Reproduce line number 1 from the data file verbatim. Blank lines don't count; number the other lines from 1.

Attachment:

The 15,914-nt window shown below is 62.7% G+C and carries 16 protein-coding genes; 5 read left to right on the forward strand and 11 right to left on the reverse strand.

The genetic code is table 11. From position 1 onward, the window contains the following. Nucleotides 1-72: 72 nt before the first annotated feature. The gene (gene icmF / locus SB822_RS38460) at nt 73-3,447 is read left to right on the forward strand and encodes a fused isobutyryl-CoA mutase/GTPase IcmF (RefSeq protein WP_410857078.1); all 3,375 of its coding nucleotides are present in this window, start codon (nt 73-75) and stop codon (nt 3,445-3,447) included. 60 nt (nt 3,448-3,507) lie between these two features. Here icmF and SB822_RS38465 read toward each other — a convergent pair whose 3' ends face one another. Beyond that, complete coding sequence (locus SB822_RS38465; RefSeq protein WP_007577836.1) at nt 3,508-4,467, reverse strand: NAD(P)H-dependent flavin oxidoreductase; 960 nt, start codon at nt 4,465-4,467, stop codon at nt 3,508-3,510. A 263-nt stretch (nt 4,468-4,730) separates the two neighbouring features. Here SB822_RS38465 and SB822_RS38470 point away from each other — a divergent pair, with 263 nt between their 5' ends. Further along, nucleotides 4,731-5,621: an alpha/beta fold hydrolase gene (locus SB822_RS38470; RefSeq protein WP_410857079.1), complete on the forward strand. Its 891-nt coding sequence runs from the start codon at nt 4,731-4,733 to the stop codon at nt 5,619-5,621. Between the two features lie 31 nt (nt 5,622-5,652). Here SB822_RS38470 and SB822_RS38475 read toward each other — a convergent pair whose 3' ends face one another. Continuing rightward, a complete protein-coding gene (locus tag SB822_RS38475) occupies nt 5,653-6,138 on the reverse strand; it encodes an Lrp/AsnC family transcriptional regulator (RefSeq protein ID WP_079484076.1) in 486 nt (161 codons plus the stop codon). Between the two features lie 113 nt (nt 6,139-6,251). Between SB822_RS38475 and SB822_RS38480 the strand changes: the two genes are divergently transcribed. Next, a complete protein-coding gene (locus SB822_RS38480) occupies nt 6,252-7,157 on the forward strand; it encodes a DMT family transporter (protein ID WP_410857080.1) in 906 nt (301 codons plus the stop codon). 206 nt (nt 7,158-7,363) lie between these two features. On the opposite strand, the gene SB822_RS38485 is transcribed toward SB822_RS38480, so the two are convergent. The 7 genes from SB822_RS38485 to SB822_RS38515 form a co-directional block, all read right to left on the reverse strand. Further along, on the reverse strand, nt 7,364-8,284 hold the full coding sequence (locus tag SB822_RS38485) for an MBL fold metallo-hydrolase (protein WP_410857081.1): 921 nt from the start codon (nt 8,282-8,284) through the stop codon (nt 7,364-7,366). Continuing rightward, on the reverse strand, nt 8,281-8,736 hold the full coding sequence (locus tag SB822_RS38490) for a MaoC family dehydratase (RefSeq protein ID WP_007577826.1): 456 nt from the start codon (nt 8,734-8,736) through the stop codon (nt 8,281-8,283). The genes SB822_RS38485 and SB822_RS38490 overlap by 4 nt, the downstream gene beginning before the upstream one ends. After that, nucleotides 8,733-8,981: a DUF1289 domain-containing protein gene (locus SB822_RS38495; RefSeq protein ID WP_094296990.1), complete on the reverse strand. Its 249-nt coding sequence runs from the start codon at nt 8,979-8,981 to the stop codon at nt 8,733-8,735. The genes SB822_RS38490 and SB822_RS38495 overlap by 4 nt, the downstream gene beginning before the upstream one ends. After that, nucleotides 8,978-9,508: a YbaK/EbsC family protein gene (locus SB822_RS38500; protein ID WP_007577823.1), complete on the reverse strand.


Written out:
The 15,914-nt window shown below is 62.7% G+C and carries 16 protein-coding genes; 5 read left to right on the forward strand and 11 right to left on the reverse strand.